Anders woke up to the thin light of dawn already starting to seep in through the high bedroom windows. He groaned and pushed his face against Hawke’s side to block the light out, wriggling a little closer to him under the covers.
“Welcome back to the land of the living,” Hawke said drowsily, his hand coming down to rest on the back of Anders’ neck.
“Nrgh,” Anders said. He felt like he’d only barely gotten to shut his eyes; he wasn’t sure he was ready to face consciousness yet. “What time is it?”
Hawke glanced at the window and squinted thoughtfully. “Too early?” he suggested. Since anything short of mid-day tended to be ‘too early’ for him, Anders decided to take that with a pinch of salt.
“I have to get some work done in the clinic today,” he said vaguely.
“Mhm.” The practical implications of this - that he’d have to get up, for starters - seemed highly elusive, however. Between the calm, steady beats of Hawke’s heart under his ear and the comfortable weight of sleep still anchoring his body to the bed, the logical thing should be to pass right out again. He really wished he had a better track record with logic.
He stayed there for a little longer, half-dozing against the warmth of Hawke’s body, before he finally managed to tear himself away.
“I should get to it,” he said, placing a peck to Hawke’s shoulder before sitting up.
“You did stumble in pretty late last night,” Hawke said. “Maybe you should take it easy today.”
“No,” he said, swinging his legs out over the edge of the bed and rubbing at his face, “no, there are some things I have to take care of.”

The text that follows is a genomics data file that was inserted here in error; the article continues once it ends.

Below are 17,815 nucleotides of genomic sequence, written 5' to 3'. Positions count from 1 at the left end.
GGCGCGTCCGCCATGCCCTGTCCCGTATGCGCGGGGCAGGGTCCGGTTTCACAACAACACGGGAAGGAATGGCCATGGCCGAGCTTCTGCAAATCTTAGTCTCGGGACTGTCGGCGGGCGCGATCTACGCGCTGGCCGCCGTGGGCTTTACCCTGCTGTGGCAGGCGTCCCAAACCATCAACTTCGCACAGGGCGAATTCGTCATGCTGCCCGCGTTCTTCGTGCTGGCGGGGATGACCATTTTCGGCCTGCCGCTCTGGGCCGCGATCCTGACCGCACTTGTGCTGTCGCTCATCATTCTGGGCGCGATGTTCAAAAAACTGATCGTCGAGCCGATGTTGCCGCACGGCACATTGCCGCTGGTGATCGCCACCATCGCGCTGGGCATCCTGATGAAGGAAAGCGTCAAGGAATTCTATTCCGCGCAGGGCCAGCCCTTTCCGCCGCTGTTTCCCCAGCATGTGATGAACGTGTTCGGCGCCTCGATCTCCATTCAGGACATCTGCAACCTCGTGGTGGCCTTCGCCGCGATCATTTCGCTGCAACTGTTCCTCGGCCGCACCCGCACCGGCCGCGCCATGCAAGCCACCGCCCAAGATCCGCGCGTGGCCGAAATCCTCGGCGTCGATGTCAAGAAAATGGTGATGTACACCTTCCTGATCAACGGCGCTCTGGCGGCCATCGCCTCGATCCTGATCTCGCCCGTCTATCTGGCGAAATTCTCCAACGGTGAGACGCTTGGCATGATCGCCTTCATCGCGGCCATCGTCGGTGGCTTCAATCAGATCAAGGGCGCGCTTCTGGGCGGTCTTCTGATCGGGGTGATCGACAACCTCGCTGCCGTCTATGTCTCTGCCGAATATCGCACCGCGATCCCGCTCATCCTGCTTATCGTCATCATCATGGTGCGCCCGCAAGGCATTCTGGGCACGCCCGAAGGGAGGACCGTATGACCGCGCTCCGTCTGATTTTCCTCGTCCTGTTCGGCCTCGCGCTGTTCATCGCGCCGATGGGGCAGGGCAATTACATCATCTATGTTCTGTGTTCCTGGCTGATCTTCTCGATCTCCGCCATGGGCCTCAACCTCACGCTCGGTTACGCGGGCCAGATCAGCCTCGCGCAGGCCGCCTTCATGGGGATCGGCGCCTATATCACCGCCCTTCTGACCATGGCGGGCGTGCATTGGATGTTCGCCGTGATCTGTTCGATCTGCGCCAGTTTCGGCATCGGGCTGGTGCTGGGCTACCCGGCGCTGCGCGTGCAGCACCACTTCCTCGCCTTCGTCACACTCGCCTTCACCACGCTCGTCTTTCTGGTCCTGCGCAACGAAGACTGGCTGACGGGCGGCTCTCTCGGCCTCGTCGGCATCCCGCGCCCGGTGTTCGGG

“And all of it is important enough that you have to get up with the cows to deal with it?”
“Well, since I’ve recently spent most of my days running around the Wounded Coast while you try to hold the map the right way up - ouch - “ Hawke prodded him in the back with his foot, “things tend to pile up.”
“That was once,” Hawke protested, as Anders got up and tracked down one of his socks so he wouldn’t be standing barefoot on the cold stone floor. “And I seem to remember that you weren’t exactly making yourself helpful at the time.”
Anders shrugged. “I don’t know, watching Aveline’s face grow ever redder somehow seemed more satisfying.”
“And you wonder why she doesn’t adore you.”
“I thought it was just her bright and bubbly personality shining through. Anyway, there are some people coming in today. A lot of people, come to think about it,” he added, feeling ever so slightly discouraged as he did the mental headcount. He’d be at it all day.
“Anyone I know?” Hawke had struck up quite the repartee with some of the patients at the clinic - it must be the only place in the city where he felt safe from people hurling party invitations at the Champion of Kirkwall. Even if the people of Darktown had known he was the Champion, they were mostly too busy worrying about where the next meal was coming from to care about much else.
“Well, there’s Herman. His daughter’s taking him. Again.”
“The same Herman as last time?”
“Yes. As well as the seven times before that,” he sighed. “I’m starting to think his peculiar… skin condition is just an immutable fact of the universe. I keep telling him that if he’d deign to take a bath maybe, oh, once a year he wouldn’t get these problems, but he just calls me a hack and claims washing opens the pores to ‘unhealthy airs’.”
“I don’t know, that sounds pretty medicinally sound to me,” Hawke said unsympathetically, stretching under the covers. “In a totally crazy and unfounded way, I mean.”